Home Cd rom This week in security: NPM vandalism, simulation of restarts, etc.

This week in security: NPM vandalism, simulation of restarts, etc.


We’ve covered quite a few stories about malware sneaking into the NPN and other JavaScript repositories. It’s a little different. This time a JS programmer vandalized his own packages. It’s not even malware, maybe we should call it protestware? Both packages colors and faker are both popular, with a combined weekly download of nearly 23 million. their author, [Marak] added a breaking update to each of them. These libraries now print a header of LIBERTY LIBERTY LIBERTY, then either random characters or very poor ASCII art. It was confirmed that it was not an outside attacker, but [Marak] voluntarily break his own projects. Why?

It seems that this story begins at the end of 2020, when [Marak] lost a lot in a fire and had to ask for money on Twitter. Edit: Thanks to the commenter [Jack Dansen] for pointing out an important missing detail. Marak was charged with reckless endangerment and suspected of possible terrorist aspirations because bomb-making materials were found in his burnt-out apartment. Two weeks later, he tweeted that billions were won out of the work of open source developers, citing a FAANG leak. FAANG is a reference to the big five American technology companies: Facebook, Apple, Amazon, Netflix and Google. On the same day, he opened an issue on Github for faker.js, issuing an ultimatum: “Take this opportunity to send me a six-figure annual contract or forge the project and have someone else work on it. »

If you feel sorry for [Marak], there is one wrinkle left to turn. He didn’t commit code for colors.js since February 2018. Another developer, [DABH] been doing maintenance since then, until the vandalism happened. All in all, it’s a mess. Both projects on NPM returned to their versions without a hitch and will likely be pivoted to the official forks of the projects.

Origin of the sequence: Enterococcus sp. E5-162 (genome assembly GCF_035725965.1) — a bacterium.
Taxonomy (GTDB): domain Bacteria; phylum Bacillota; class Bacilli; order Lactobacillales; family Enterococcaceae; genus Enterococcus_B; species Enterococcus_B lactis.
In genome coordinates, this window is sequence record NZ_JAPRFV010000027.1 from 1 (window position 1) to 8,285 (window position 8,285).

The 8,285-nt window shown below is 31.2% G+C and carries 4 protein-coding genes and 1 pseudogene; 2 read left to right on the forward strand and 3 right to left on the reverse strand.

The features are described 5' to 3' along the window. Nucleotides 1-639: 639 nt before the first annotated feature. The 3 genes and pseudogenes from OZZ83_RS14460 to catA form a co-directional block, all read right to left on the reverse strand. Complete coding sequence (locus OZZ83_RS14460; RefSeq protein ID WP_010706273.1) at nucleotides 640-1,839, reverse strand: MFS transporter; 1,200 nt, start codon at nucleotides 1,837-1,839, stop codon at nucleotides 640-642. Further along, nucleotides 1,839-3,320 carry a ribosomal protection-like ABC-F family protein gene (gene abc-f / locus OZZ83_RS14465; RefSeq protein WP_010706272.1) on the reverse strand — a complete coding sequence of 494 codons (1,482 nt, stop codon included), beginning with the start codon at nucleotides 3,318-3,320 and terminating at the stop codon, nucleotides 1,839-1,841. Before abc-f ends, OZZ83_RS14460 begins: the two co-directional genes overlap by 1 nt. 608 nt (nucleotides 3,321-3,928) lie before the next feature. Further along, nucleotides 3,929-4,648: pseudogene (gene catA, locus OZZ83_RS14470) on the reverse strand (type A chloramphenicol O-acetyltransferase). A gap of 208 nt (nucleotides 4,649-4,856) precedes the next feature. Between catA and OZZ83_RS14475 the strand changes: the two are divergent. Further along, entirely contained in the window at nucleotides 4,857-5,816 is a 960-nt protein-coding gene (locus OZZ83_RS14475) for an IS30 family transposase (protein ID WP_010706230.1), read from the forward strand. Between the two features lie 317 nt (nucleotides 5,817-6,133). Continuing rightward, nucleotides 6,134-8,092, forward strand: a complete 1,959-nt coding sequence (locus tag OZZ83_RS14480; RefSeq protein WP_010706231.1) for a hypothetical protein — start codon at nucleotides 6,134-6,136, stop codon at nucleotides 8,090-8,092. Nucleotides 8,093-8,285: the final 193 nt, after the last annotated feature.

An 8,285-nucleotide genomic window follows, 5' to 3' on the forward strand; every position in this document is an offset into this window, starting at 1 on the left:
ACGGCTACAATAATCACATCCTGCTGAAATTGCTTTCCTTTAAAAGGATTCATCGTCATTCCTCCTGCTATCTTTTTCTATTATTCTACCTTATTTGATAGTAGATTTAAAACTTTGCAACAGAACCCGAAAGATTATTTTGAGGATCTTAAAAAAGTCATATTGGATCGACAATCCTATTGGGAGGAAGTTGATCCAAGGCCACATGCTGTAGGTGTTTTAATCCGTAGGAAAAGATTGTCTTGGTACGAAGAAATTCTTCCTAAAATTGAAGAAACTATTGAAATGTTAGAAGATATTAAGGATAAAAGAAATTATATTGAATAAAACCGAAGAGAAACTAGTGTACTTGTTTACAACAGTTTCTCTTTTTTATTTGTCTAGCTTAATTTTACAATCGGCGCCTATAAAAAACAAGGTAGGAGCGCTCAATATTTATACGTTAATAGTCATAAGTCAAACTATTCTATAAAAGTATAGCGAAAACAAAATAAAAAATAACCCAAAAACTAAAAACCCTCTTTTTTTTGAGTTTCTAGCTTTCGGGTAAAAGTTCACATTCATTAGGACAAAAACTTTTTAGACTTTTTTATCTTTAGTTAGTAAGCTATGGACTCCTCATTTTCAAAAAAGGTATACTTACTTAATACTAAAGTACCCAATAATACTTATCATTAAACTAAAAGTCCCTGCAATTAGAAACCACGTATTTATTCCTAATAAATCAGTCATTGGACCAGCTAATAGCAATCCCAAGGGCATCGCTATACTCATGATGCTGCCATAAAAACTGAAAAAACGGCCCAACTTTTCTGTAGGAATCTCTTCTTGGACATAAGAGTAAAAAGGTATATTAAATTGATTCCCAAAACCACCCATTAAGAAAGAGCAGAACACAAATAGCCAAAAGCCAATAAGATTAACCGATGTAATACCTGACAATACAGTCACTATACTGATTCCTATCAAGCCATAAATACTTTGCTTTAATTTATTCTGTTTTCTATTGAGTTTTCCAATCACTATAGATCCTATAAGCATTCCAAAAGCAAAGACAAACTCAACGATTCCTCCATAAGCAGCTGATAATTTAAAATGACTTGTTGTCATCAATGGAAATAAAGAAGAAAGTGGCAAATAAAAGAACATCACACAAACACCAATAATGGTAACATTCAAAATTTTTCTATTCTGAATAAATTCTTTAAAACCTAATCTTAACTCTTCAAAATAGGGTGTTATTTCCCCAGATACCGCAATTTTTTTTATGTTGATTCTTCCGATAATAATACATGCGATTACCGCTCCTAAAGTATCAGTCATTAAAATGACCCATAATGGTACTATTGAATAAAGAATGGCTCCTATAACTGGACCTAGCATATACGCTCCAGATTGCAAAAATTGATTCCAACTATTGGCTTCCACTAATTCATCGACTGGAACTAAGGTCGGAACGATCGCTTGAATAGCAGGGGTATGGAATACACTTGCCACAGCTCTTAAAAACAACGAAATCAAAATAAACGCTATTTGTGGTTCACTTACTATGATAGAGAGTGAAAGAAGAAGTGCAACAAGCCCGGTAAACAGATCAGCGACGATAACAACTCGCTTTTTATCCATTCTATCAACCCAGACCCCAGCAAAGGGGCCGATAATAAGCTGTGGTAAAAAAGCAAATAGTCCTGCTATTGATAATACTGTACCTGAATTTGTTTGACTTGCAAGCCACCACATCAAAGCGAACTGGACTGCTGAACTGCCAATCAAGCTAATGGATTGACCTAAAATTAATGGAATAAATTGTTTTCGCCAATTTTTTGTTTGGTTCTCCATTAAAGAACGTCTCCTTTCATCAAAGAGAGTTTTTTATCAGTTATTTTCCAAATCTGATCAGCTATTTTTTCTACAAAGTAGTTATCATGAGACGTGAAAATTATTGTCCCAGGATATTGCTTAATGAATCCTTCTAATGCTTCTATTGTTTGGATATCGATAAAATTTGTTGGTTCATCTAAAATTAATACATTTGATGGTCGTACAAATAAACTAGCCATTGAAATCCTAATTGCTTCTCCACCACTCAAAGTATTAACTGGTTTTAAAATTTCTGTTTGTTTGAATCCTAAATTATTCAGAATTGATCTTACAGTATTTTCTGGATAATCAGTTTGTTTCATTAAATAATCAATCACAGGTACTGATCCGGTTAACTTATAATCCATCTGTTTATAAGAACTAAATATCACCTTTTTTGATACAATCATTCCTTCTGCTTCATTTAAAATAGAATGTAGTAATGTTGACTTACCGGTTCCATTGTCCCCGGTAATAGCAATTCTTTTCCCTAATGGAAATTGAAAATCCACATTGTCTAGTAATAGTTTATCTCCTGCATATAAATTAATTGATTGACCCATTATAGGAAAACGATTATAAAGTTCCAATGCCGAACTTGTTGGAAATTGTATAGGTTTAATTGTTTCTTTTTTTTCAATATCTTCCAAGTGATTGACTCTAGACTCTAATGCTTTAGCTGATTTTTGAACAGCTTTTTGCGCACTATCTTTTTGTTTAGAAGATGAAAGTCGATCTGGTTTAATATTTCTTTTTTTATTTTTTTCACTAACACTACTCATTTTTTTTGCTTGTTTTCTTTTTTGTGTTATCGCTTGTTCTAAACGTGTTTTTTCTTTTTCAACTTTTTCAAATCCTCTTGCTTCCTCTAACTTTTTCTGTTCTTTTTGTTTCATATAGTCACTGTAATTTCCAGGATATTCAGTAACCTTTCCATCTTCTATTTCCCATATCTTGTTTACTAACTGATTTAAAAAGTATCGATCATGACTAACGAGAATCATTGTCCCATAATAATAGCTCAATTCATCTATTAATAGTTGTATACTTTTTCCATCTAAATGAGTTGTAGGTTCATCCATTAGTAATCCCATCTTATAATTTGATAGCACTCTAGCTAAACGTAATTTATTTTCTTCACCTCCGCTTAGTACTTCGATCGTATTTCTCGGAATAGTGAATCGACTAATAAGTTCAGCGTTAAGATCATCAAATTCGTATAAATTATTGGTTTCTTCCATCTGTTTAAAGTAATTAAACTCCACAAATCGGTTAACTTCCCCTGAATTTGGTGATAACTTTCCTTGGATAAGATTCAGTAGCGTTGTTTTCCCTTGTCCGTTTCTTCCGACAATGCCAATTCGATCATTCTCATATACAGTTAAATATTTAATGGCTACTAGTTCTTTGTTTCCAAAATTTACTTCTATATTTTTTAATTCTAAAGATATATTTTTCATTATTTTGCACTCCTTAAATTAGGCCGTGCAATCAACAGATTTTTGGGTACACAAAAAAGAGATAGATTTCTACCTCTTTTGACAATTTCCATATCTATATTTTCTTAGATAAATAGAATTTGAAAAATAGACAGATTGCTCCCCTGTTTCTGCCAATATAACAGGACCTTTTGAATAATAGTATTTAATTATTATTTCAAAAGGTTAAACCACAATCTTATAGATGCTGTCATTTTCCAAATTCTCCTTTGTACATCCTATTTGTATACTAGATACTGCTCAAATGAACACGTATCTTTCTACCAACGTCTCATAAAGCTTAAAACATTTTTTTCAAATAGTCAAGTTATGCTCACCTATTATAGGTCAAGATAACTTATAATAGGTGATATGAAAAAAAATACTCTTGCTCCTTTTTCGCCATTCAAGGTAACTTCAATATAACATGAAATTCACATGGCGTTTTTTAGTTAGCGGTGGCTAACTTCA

Simulated restarts

The common wisdom is that while there are multiple iOS malware kits, produced by groups like NSO, that malware can’t actually defeat Apple’s Secure Boot, so a restart of the phone is enough to “uninstall” it. . The problem with that is obvious once you hear it: you’re trusting a compromised device to perform a clean reboot. ZecOps researchers have demonstrated the ability to interrupt the reboot process in what they call NoReboot. Their code hooks into the shutdown function and kills the UI instead. Once the power button is pressed again, the boot animation appears and finally a handy system command restarts the userspace. Watch the embedded demo below.

No problem, right? Just use the hardware force restart feature. Volume up, volume down, then press and hold the power button until you get the Apple logo. How long do you hold it? Until the logo appears – right, it’s trivial to fake a forced restart before the real one happens. OK, so to know you’re getting a real reboot, you just need to remove the battery… Oh.

through The File.

Microsoft hacker macOS